What does this mean? Well, it means that if there is a cap on the total amount of tax credits granted to all participants of $125 million dollars, then that $125 million is, essentially, state revenue tax dollars being diverted into multiple venture capital funds with no oversight worth a crap (and any claims that there are are poppycock because we all KNOW from experience that this state’s legislature cannot see fit to supply the real State Ethics Commission with the amount of money they need to enforce compliance of ethics laws, so how will the state provide qualified oversight of a $125 million investment fund? They won’t, and anyone claiming they do will be exposing themselves to be a pathological liar.)

SO…oversight issues aside, what happens when the Rule of 21 is applied to this “economic investment?” Let’s see: 21 x $125 million means that the absolute minimum breakeven point in NEW economic activity that must be generated by this investment is $2,625,000,000. Or, to write it more simply $2.625 billion dollars in new activity.

State Rep Ben Harbin sponsored this legislation. Frankly, I am interpreting this legislation from Harbin to…basically be a cry for help…help in the form of someone performing an electoral intervention for him. Help in the form of someone (ANYONE) qualifying to run against him and kicking him out for trying to overtly set-up nothing but a crony-capital scheme to screw the taxpayers of Georgia.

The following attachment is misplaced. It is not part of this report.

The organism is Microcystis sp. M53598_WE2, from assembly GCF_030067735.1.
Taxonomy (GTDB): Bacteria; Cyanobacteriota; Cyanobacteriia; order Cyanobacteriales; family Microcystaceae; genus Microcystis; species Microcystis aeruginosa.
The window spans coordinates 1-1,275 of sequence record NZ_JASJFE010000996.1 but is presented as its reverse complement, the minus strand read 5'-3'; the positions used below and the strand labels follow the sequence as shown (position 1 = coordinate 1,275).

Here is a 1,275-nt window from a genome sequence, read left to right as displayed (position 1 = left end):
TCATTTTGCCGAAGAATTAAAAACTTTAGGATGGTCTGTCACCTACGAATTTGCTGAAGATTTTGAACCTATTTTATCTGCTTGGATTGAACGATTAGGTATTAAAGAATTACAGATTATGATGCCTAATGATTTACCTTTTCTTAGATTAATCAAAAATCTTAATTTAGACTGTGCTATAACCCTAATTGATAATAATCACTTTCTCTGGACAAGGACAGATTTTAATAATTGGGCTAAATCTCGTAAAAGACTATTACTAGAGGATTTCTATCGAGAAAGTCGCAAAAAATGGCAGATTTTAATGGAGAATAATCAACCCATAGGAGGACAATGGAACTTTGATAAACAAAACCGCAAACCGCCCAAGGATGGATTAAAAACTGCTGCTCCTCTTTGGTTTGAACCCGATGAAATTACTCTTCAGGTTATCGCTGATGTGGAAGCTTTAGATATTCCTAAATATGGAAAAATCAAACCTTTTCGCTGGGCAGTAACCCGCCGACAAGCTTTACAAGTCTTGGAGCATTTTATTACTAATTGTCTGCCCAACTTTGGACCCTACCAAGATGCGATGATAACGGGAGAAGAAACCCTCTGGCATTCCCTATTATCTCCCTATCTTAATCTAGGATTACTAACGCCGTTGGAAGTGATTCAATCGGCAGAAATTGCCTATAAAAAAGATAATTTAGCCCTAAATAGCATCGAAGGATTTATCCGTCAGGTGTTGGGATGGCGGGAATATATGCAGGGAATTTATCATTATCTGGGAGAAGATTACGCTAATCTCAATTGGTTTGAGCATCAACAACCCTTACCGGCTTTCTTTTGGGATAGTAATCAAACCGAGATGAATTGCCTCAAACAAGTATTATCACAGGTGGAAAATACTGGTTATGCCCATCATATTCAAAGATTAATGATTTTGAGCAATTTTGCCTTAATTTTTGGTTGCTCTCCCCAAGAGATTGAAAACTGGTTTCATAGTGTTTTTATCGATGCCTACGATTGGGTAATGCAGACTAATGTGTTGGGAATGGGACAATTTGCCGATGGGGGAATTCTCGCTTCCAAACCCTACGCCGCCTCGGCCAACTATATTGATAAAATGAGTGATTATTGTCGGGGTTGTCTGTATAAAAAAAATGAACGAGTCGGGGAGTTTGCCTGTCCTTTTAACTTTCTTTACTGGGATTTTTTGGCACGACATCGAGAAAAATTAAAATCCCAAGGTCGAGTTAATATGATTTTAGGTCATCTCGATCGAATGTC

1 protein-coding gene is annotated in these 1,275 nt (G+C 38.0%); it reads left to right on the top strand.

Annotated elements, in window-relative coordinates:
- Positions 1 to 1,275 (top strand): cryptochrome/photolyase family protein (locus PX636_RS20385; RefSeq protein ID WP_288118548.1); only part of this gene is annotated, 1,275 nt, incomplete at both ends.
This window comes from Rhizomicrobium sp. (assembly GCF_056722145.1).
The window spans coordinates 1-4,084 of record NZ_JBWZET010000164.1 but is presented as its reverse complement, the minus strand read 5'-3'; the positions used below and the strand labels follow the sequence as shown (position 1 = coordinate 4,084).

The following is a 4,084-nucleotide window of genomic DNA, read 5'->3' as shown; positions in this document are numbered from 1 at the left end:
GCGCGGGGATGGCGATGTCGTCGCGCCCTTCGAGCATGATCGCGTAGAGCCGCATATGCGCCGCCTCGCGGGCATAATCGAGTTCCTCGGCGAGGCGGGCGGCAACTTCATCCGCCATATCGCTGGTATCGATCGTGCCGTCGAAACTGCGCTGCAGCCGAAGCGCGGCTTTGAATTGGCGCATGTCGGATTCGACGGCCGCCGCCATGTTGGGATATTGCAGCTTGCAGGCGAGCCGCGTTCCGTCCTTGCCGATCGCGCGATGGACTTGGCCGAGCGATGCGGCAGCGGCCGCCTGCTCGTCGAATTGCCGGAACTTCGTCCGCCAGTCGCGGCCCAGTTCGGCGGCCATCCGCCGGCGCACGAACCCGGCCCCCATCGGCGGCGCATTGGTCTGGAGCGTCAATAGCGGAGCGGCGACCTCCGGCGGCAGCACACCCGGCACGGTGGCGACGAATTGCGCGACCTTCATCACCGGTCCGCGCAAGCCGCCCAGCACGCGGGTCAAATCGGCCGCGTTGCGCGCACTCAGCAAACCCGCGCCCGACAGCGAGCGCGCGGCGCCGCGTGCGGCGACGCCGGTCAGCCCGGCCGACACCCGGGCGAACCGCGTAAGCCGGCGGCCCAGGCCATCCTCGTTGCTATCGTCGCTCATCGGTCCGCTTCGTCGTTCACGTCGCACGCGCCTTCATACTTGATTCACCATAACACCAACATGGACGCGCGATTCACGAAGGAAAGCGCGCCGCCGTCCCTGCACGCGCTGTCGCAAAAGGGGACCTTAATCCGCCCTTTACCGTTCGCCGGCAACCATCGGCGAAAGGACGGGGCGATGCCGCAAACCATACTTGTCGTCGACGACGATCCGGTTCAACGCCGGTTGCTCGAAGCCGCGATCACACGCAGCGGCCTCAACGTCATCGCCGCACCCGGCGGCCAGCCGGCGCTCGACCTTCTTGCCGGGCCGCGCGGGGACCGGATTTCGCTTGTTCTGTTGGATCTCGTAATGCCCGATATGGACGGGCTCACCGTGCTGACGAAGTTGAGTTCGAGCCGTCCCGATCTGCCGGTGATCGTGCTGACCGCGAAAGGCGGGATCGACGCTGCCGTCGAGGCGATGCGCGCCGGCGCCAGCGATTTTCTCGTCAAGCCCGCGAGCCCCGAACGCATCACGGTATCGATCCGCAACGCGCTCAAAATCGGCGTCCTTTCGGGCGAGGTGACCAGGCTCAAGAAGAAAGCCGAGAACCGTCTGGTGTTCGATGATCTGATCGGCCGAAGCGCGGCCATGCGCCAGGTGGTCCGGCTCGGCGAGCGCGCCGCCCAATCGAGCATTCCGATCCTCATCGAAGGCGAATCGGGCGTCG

Because with a breakeven point required of $2.625 billion, it would frankly be a better investment for the state to take those $125,000,000 and invest it in gold bullion because THAT has a higher chance of increasing in value than the generation of $2.625 billion in economic activity from the likes of whoever Harbin’s pals are with the Georgia Chamber of Commerce who convinced him that this would be a keen idea for the taxpayers of Georgia.

Hell, if the state had invested the $19,000,000 it wasted in Go Fish! in 2007 in gold when it was an average of $650 per ounce, it would have been a way better payoff than throwing it into an unprofitable venture like Go Fish!

Conclusion

Truly fiscal conservatives know there is always a cost to capital investment, whether it is private money or whether it is public tax dollars. Enough of the analysis and decision-making based on flowery language and promises of “job creation” by chamber of commerce snake-oil purveyors. Apply the Rule of 21 to every potential state government “investment for economic development” to see if the proposal is practical at all.

Leave the “job creation” to the private sector. Let the private sector KEEP more money, and we’ll create more products and more services that people will find useful enough to buy, and we’ll create jobs the old-fashioned way: by demand for useful goods and services.

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Today's Deep Thought

Maybe in order to understand mankind we have to look at the word itself. MANKIND. Basically, it's made up of two separate words: 'mank' and 'ind.' What do these word mean? It's a mystery and that's why so is mankind.